Triple 8 is proud to welcome 2011 IGSA Downhill World Champion Patrick Switzer! Over past couple of years Switzer has quickly risen to become the #1 Longboarder in the world! In 2011 Switzer made history by becoming the first ever skater to win three Open Downhill Skateboarding World Cup races in a row (Padova Grand Prix, Italy, Insul Cup, Germany, Kozakov Challenge, Czech Republic).
Birthday: July 14, 1987
Hometown: Hanover, Ontario
Current Residence: Burnaby, BC
Been a member of the Triple Eight team since 2012
- 1st Place Whistler Longboard Festival
2nd Place Maryhill Festival of Speed
2nd Place Almabtrieb
- 3rd Place Kozakov Challenge
1st Place Catalina Island Classic
- 1'st Place Prince Edward County Gravity Fest
- 1'st Place Maryhill Festival of Speed, Goldendale, Wa
- 1'st Place Attack of Danger Bay
- 5'th Place Kozakov Challenge, Kozakov, Czech Republic
- 5'th Place Padova Grand Prix, Teolo, Italy
- 2'nd Place Peyragudes Never Dies, Peyragudes, France
- IGSA World Champion
- 1'st Insul Cup, Germany
- 1'st Padova Grand Prix, Teolo, Italy
- 1'st Kozakov Challenge, Czech Republic
Justin Rimbert: So Patrick, the season is underway, you’re now the proud owner of your very own RV, you’ve been signed to a number of new sponsors for 2012, and fresh off a skate trip to the Philippines & Australia in which you swept the three events in the Philippines & took home second in a carnage filled final run in Australia. Things are good in the life of P-Swiss. At what point did you realize that pushing around on a longboard was going to lead to this?
P-Swiss: I skated for a few years in my home town with no sight to it becoming anything more than what it was, a fun mode of transportation and the odd hill bomb to spook the nerves. Soon after I moved to Toronto for school I found the longboarding community who at the time cruised garages during the night. After three years of involvement, the core riders in the scene groomed each other into very talented "Escarpment Surfer" skaters ready to take on the outside world. I learned an incredible amount in a short time and am indebted to their knowledge. Soon I was coming up the ranks competing in slalom events around the North American east coast, and was branching out to downhill events across Canada. I had also been running a successful skate shop in my basement "Longboard Haven" catering to the core community. Our eyes were opened to the unbelievable terrain in the west and mass relocation began. After that our main dream was being able to skate full on, but opportunities for it were only just developing.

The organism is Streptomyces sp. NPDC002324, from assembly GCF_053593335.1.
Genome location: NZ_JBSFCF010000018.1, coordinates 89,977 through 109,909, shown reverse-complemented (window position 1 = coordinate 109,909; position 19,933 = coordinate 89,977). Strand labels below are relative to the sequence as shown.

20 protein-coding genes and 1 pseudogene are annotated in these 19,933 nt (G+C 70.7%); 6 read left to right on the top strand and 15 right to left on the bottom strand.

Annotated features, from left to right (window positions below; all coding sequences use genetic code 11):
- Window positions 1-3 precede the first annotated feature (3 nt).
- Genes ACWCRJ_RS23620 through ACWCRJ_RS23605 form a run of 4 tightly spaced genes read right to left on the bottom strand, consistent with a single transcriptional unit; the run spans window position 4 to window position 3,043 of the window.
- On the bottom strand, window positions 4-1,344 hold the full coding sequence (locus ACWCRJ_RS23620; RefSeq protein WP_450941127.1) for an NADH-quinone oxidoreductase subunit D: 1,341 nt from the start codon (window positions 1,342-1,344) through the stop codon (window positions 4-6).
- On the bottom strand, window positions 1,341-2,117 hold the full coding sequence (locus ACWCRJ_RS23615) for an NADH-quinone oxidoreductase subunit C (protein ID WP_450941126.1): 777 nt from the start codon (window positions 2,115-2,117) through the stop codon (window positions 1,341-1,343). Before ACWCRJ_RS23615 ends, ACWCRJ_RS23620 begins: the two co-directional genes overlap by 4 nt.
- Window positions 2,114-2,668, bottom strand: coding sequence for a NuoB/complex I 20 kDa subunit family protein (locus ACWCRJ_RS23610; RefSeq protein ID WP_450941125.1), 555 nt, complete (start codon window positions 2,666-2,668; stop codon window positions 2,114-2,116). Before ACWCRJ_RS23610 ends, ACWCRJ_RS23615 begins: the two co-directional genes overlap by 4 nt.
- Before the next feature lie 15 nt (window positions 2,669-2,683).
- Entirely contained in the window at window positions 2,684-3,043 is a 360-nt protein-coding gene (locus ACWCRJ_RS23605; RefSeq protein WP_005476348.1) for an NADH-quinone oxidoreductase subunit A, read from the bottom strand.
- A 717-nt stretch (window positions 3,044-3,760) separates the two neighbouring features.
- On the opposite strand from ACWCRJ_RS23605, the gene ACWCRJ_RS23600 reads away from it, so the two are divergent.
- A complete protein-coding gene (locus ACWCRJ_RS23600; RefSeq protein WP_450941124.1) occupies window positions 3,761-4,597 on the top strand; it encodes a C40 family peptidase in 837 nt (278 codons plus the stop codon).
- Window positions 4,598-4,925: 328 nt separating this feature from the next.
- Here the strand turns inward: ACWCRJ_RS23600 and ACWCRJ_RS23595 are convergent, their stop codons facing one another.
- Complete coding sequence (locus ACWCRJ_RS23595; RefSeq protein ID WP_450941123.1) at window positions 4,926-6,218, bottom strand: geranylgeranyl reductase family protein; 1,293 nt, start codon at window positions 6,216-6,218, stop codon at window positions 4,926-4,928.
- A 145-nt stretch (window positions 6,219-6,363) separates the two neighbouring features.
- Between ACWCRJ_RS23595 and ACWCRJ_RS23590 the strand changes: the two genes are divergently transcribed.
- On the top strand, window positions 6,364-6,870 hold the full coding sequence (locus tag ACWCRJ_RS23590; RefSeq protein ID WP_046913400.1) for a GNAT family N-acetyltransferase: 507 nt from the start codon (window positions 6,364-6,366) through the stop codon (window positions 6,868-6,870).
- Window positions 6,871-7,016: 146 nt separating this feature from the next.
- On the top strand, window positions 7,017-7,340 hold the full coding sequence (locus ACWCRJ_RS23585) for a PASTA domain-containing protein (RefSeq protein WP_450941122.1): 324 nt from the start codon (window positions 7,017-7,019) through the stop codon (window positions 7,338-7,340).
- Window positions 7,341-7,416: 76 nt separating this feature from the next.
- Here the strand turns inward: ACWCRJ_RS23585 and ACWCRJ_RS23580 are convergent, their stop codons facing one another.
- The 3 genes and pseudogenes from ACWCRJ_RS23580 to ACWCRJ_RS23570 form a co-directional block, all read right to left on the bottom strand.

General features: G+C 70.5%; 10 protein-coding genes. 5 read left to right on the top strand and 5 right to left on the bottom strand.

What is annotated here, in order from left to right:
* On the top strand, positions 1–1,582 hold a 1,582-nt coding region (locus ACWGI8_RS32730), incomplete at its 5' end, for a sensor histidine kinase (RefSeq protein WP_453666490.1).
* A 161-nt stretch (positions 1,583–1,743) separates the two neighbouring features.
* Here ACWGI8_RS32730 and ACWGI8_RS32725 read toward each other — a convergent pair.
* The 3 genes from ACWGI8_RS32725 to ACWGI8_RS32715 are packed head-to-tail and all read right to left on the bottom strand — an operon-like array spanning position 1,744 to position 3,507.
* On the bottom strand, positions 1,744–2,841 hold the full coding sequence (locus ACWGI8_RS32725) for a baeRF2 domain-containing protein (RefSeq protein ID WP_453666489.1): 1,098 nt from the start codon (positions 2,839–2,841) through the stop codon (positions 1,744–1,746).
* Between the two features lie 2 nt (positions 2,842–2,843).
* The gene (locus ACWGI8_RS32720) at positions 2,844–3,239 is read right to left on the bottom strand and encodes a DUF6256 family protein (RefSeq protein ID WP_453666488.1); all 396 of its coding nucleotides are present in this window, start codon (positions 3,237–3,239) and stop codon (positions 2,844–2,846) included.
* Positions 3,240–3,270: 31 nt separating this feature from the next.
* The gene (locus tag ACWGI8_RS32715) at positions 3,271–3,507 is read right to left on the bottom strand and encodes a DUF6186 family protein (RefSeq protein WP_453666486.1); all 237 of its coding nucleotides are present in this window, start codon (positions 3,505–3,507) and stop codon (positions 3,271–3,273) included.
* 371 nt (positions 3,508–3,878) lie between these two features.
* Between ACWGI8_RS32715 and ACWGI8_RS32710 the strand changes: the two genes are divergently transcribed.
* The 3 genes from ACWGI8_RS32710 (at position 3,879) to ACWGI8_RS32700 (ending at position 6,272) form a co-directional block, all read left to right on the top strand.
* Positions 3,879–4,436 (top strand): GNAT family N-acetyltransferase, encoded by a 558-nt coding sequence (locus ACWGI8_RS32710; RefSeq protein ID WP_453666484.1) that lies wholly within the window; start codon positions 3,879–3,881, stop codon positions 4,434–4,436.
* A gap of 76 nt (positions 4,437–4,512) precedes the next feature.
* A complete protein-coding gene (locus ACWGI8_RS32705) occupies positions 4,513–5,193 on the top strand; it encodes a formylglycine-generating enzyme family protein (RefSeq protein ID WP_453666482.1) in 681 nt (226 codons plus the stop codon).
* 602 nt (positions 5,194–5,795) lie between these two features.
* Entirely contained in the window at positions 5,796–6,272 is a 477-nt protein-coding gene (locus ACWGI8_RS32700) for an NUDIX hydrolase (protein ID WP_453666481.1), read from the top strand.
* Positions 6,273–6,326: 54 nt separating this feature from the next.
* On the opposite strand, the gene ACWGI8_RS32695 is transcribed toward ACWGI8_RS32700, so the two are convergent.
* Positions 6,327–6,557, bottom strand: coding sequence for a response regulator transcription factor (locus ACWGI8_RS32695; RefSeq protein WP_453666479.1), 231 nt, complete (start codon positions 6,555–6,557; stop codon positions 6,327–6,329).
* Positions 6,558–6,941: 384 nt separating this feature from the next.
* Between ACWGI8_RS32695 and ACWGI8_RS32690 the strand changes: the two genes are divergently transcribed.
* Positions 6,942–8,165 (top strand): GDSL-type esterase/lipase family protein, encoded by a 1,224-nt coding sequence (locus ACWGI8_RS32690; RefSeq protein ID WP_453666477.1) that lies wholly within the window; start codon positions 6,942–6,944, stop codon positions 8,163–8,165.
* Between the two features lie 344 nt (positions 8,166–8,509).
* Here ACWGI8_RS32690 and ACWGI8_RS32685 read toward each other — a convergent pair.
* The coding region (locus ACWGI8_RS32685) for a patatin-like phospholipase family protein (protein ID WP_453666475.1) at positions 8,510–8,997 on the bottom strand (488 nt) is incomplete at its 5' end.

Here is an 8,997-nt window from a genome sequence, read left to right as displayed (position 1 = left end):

JR: Developing indeed. Your passport’s been getting some serious wear & tear lately. Speaking of which, with all the places you’ve traveled, have you found the holy grail of hills yet?
P-Swiss: After traveling to about 18 countries now, the fortunate thing about traveling and skateboarding, you realize there is incredible terrain all around the world. Little hidden pockets are always found and new unscouted roads to liven a sense of adventure. Just to list a few favorites, Norway, Brazil, Switzerland, French & Italian Alps have been a treat. After spending hours on Google Earth it is not too hard to find small islands in the middle of nowhere ready to be thrashed. The names of those may take a while to become popular knowledge, or until the next Greener Pastures series is released!
JR: With the continued increase in popularity of the sport we’re starting to see more and more participants lining up to get involved with these events. Rumor has it that Maryhill registration sold out in 2 hours. With all this new blood, who are the grom up and comers that we should keep an eye out for to breakthrough this year at some of the IGSA events this summer?
PS: Traveling has definitely given me the opportunity to see young talent in a diverse way.
There is a dream team grom list, so to speak that comes to mind as to who will shine in future. These riders come from Colombia, Brazil, Philippines, Australia and North America. Although I'll let the public make their own decision as to who these riders are.
I believe the most difficult deciding factors for these young kids is the cost of travel, parental involvement and their dedication to education.
It is absolutely amazing to watch the age demographic of sport decrease rapidly only giving more legitimacy and longevity to our beloved sport/lifestyle.